Welcome to Explain Your Tchotchkes, a feature where Eater asks restaurateurs about why they picked the decorations, knickknacks, and other notable design details in their dining rooms.
In 2009, Tarcísio Costa and Miguel Jerónimo were forced to shutter their West Village Portuguese restaurant Alfama because their landlord doubled the rent. Last spring, they reopened the restaurant on a charming block of 52nd Street with a bigger dining room and a sleek new design that incorporates many of the paintings, tchotchkes, and architectural details from the West Village space. Here's a tour of Alfama 2.0 from Costa:
Tarcísio Costa: "We wanted this to be a complete departure. It was very sad for us to leave the Village, because we were there for so long and it was part of who we were and vice versa — the people there really embraced Alfama and felt very protective of it. When we left because the landlord doubled the rent, people were really angry. Really, really, angry and really upset. It's great to be us, and it's a challenge to be us, in the sense that New York is a very sophisticated food town, but the category of 'Portuguese cuisine' is not one that's represented well or that is ingrained in people's culinary minds. We changed the brand identity a little bit. We wanted to make it modern but still keep some touches. When people hear 'fine cuisine,' they think of expensive or sophisticated restaurants, so we dropped the 'fine Portuguese cuisine.' And what is Alfama? It's the oldest neighborhood in Lisbon, going back to the 8th Century when the Moors invaded the Iberian Peninsula.
"This is the blue and white 18th Century tile panel depicting the neighborhood of Alfama. That site exists — it's called Miradouro de Santa Luzia. To the right, you have the Se cathedral, and to the left here is the dome where the Portuguese poets are buried. Many of our clients say, 'Oh I had a picture taken there when I was in Lisbon.' This was made in Portugal, and it was dismantled and came unassembled, and it was assembled here.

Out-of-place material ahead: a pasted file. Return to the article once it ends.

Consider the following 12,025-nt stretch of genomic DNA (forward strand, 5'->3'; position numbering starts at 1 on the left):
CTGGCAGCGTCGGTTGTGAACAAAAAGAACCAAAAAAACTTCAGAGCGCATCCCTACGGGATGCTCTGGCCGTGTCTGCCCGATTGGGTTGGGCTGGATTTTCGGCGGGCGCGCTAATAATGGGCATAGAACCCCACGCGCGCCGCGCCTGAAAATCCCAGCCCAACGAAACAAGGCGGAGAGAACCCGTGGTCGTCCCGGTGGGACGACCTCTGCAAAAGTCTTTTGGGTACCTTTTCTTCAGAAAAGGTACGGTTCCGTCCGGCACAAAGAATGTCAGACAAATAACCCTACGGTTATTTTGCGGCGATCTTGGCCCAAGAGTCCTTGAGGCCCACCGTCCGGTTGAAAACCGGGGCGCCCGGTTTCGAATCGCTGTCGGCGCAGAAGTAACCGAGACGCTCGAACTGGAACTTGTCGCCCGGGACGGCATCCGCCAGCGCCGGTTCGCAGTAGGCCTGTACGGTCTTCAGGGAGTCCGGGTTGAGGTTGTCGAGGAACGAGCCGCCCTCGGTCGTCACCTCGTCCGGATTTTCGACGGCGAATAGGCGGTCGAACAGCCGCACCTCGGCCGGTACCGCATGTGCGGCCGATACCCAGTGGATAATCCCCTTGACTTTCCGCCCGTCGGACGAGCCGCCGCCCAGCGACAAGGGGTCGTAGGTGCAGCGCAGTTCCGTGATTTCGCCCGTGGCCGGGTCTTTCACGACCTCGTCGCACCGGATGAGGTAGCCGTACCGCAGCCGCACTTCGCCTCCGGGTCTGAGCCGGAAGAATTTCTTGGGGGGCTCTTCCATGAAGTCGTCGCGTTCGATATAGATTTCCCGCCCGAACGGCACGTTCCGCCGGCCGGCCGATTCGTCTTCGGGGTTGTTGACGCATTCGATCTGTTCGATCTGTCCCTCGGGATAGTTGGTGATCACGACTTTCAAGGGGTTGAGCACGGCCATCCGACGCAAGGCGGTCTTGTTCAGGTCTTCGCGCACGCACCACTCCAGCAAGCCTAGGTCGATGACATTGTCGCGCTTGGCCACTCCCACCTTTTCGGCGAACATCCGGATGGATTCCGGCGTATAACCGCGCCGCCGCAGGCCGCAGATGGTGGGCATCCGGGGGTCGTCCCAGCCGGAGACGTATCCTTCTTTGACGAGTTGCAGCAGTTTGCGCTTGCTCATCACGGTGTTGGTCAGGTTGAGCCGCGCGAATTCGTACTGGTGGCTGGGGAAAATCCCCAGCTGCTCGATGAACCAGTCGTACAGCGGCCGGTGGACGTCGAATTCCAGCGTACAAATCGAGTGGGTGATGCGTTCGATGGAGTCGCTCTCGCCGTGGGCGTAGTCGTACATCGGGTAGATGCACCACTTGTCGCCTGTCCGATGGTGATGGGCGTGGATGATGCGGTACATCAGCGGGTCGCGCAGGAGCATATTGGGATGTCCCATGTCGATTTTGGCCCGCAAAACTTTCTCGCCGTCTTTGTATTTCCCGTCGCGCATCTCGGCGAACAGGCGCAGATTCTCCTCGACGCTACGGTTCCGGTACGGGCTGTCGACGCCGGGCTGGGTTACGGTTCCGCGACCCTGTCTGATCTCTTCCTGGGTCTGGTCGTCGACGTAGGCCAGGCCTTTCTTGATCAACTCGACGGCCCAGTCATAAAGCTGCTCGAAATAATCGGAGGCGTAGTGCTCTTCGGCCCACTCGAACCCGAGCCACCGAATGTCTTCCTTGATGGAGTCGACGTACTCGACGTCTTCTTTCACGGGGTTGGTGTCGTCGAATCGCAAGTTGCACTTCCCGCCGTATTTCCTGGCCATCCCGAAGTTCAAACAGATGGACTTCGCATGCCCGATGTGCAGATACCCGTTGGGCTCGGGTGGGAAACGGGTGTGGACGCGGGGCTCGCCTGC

"The blue painting over there is food and wine, with the custard cakes that we're known for with two glasses of wine. This was painted by a Portuguese artist living in New York, and it was commissioned just for this restaurant. Her art is exhibited in galleries in Paris and Portugal.
"These lanterns used to be above the bar in the old Alfama, and now they've found a new location here, but it feels just right. People remember them. They are also from Portugal.
"This plaque is very weathered because it used to be outside at the old location, and the water jugs also came from the old Alfama. St. Anthony came with us too — he's the patron saint of Lisbon.
"The marble, which is broken in two pieces, is recovered from an old demolition site on Wall Street. So, this marble connects us to New York. We wanted to say, 'We're a Portuguese restaurant, but we're a New York restaurant as well.' The funny thing is that it's also very Portuguese — if you go to sort of a casual restaurant in Portugal, you have a marble top for the bar and for the tables where people can eat.
"This is a depiction of the Treaty of Tordesillas, which is a treaty that was signed between Spain and Portugal in 1494 when they split the world in half, so that's what the map depicts. It was made for the space. It's more modern, we don't do tablecloths, it's more minimalist, but it's still us."